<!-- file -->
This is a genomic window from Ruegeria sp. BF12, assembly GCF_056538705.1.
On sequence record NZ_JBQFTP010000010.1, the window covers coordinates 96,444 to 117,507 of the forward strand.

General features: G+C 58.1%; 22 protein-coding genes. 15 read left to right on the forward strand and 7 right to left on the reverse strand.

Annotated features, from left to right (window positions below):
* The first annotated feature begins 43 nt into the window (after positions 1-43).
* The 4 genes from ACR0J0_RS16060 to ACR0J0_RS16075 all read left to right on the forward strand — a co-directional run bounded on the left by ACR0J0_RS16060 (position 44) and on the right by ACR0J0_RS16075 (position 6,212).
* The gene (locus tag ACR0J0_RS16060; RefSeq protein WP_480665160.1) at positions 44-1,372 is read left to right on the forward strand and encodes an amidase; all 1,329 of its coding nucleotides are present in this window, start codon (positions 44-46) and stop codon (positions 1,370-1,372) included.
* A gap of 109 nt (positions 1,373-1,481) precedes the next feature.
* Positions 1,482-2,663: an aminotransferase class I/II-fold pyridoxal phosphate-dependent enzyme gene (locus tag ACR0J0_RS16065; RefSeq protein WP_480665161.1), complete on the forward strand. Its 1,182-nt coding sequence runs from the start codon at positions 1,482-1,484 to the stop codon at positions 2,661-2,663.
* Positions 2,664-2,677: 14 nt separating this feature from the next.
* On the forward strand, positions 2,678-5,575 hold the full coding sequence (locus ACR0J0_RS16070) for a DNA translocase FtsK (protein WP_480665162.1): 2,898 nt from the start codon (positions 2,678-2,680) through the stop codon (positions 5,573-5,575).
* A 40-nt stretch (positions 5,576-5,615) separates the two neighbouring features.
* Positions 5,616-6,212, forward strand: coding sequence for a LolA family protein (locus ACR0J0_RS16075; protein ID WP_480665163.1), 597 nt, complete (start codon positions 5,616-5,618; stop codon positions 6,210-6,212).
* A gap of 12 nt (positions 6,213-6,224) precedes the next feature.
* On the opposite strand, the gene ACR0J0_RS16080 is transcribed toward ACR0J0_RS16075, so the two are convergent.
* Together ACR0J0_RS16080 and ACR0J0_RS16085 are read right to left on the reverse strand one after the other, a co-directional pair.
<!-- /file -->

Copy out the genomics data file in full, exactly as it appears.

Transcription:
This is a genomic window from Ruegeria sp. BF12, assembly GCF_056538705.1.
On sequence record NZ_JBQFTP010000010.1, the window covers coordinates 96,444 to 117,507 of the forward strand.

General features: G+C 58.1%; 22 protein-coding genes. 15 read left to right on the forward strand and 7 right to left on the reverse strand.

Annotated features, from left to right (window positions below):
* The first annotated feature begins 43 nt into the window (after positions 1-43).
* The 4 genes from ACR0J0_RS16060 to ACR0J0_RS16075 all read left to right on the forward strand — a co-directional run bounded on the left by ACR0J0_RS16060 (position 44) and on the right by ACR0J0_RS16075 (position 6,212).
* The gene (locus tag ACR0J0_RS16060; RefSeq protein WP_480665160.1) at positions 44-1,372 is read left to right on the forward strand and encodes an amidase; all 1,329 of its coding nucleotides are present in this window, start codon (positions 44-46) and stop codon (positions 1,370-1,372) included.
* A gap of 109 nt (positions 1,373-1,481) precedes the next feature.
* Positions 1,482-2,663: an aminotransferase class I/II-fold pyridoxal phosphate-dependent enzyme gene (locus tag ACR0J0_RS16065; RefSeq protein WP_480665161.1), complete on the forward strand. Its 1,182-nt coding sequence runs from the start codon at positions 1,482-1,484 to the stop codon at positions 2,661-2,663.
* Positions 2,664-2,677: 14 nt separating this feature from the next.
* On the forward strand, positions 2,678-5,575 hold the full coding sequence (locus ACR0J0_RS16070) for a DNA translocase FtsK (protein WP_480665162.1): 2,898 nt from the start codon (positions 2,678-2,680) through the stop codon (positions 5,573-5,575).
* A 40-nt stretch (positions 5,576-5,615) separates the two neighbouring features.
* Positions 5,616-6,212, forward strand: coding sequence for a LolA family protein (locus ACR0J0_RS16075; protein ID WP_480665163.1), 597 nt, complete (start codon positions 5,616-5,618; stop codon positions 6,210-6,212).
* A gap of 12 nt (positions 6,213-6,224) precedes the next feature.
* On the opposite strand, the gene ACR0J0_RS16080 is transcribed toward ACR0J0_RS16075, so the two are convergent.
* Together ACR0J0_RS16080 and ACR0J0_RS16085 are read right to left on the reverse strand one after the other, a co-directional pair.